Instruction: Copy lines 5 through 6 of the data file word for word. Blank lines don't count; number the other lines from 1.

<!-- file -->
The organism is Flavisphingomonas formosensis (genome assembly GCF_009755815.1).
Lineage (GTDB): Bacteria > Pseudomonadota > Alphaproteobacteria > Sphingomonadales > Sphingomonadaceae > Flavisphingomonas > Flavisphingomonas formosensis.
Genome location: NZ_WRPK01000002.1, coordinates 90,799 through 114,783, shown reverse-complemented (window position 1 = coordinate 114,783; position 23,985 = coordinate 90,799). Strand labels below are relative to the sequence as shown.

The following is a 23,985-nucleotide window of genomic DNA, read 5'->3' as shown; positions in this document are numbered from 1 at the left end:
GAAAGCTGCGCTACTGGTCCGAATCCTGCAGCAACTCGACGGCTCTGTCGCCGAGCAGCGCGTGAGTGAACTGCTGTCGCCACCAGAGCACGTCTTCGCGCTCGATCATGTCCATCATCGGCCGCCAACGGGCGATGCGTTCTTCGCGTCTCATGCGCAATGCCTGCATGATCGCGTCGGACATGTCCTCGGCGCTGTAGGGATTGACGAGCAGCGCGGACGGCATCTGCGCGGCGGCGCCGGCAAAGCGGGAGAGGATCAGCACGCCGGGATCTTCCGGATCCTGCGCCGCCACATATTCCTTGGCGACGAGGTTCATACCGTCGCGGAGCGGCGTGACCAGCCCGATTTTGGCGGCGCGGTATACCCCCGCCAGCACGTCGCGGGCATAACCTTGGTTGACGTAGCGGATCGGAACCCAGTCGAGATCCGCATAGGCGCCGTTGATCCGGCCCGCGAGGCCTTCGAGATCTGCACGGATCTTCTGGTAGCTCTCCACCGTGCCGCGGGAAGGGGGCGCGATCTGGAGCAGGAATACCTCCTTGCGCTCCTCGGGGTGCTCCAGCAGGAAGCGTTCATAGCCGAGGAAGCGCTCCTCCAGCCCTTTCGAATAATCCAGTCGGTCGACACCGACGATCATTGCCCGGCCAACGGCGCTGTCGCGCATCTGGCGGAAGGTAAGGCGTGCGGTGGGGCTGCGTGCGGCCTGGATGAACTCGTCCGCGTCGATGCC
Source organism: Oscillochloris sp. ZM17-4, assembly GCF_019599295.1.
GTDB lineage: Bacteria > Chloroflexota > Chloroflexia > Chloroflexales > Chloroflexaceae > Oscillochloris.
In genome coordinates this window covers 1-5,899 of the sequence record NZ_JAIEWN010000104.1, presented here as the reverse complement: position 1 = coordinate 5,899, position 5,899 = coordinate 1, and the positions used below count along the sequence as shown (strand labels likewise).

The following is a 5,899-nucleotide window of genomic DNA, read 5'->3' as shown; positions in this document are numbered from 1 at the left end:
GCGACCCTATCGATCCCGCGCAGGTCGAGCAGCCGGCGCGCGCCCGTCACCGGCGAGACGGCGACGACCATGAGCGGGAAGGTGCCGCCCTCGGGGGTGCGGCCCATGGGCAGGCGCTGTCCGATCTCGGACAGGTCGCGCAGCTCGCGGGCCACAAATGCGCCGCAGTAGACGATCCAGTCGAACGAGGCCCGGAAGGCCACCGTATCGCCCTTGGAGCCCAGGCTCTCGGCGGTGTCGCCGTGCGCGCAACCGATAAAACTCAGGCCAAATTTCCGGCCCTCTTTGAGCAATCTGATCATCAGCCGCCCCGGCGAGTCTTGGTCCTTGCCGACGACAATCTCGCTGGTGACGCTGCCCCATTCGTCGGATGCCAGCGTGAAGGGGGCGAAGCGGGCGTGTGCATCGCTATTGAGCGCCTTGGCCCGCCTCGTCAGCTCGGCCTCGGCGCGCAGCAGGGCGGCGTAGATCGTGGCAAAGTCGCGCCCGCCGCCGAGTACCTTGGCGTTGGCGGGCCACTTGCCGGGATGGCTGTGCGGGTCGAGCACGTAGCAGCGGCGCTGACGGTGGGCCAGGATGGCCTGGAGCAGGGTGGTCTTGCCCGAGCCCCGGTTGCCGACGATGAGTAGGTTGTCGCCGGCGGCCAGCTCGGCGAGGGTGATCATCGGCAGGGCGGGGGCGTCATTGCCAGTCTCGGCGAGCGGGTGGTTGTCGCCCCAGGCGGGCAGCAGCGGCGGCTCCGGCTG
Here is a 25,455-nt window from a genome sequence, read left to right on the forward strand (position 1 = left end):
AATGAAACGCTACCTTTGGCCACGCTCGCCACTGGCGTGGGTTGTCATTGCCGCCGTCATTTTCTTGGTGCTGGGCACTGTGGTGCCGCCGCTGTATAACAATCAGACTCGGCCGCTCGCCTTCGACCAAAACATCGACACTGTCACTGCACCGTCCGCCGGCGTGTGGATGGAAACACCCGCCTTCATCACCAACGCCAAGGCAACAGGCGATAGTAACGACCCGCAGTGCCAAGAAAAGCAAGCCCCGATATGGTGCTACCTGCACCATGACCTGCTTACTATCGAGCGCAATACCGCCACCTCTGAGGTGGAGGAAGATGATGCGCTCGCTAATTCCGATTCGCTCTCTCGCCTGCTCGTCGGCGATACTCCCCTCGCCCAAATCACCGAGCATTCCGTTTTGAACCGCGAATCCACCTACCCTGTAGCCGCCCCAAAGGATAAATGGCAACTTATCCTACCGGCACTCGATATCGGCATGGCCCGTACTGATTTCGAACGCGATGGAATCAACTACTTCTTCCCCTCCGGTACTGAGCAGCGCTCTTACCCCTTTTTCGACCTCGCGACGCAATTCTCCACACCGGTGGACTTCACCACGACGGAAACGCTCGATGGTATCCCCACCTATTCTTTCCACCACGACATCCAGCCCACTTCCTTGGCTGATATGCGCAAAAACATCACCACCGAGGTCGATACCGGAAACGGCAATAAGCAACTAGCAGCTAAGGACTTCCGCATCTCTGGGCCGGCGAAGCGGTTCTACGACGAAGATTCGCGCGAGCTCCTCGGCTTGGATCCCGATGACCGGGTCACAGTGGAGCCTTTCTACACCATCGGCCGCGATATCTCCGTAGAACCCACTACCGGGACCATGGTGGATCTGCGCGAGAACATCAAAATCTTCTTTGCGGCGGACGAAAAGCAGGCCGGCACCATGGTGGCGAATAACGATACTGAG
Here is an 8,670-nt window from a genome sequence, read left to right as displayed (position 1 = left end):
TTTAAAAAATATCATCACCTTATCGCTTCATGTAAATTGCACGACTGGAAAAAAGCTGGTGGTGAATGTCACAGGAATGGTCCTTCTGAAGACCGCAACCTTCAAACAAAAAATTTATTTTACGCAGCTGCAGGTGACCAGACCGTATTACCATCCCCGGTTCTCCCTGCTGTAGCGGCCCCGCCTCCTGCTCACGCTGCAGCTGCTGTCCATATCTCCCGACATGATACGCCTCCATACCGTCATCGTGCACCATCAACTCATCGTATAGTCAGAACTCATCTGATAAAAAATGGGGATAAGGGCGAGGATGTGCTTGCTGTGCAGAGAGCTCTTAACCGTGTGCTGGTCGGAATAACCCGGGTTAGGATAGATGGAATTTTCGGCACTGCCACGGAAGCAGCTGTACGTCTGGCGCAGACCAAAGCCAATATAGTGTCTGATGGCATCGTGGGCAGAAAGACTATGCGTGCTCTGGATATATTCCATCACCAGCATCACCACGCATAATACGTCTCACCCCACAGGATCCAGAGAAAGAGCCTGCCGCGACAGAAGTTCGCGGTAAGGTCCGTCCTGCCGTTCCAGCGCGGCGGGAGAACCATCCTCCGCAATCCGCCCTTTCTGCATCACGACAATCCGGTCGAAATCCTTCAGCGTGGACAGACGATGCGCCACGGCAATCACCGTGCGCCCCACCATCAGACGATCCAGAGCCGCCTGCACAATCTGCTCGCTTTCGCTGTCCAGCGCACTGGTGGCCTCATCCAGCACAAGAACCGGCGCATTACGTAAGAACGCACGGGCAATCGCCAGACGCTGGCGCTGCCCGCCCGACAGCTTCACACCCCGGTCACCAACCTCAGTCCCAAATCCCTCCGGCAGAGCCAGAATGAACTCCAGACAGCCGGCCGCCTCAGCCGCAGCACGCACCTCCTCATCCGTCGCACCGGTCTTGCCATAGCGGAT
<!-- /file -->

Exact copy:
GAAAGCTGCGCTACTGGTCCGAATCCTGCAGCAACTCGACGGCTCTGTCGCCGAGCAGCGCGTGAGTGAACTGCTGTCGCCACCAGAGCACGTCTTCGCGCTCGATCATGTCCATCATCGGCCGCCAACGGGCGATGCGTTCTTCGCGTCTCATGCGCAATGCCTGCATGATCGCGTCGGACATGTCCTCGGCGCTGTAGGGATTGACGAGCAGCGCGGACGGCATCTGCGCGGCGGCGCCGGCAAAGCGGGAGAGGATCAGCACGCCGGGATCTTCCGGATCCTGCGCCGCCACATATTCCTTGGCGACGAGGTTCATACCGTCGCGGAGCGGCGTGACCAGCCCGATTTTGGCGGCGCGGTATACCCCCGCCAGCACGTCGCGGGCATAACCTTGGTTGACGTAGCGGATCGGAACCCAGTCGAGATCCGCATAGGCGCCGTTGATCCGGCCCGCGAGGCCTTCGAGATCTGCACGGATCTTCTGGTAGCTCTCCACCGTGCCGCGGGAAGGGGGCGCGATCTGGAGCAGGAATACCTCCTTGCGCTCCTCGGGGTGCTCCAGCAGGAAGCGTTCATAGCCGAGGAAGCGCTCCTCCAGCCCTTTCGAATAATCCAGTCGGTCGACACCGACGATCATTGCCCGGCCAACGGCGCTGTCGCGCATCTGGCGGAAGGTAAGGCGTGCGGTGGGGCTGCGTGCGGCCTGGATGAACTCGTCCGCGTCGATGCC
Source organism: Oscillochloris sp. ZM17-4, assembly GCF_019599295.1.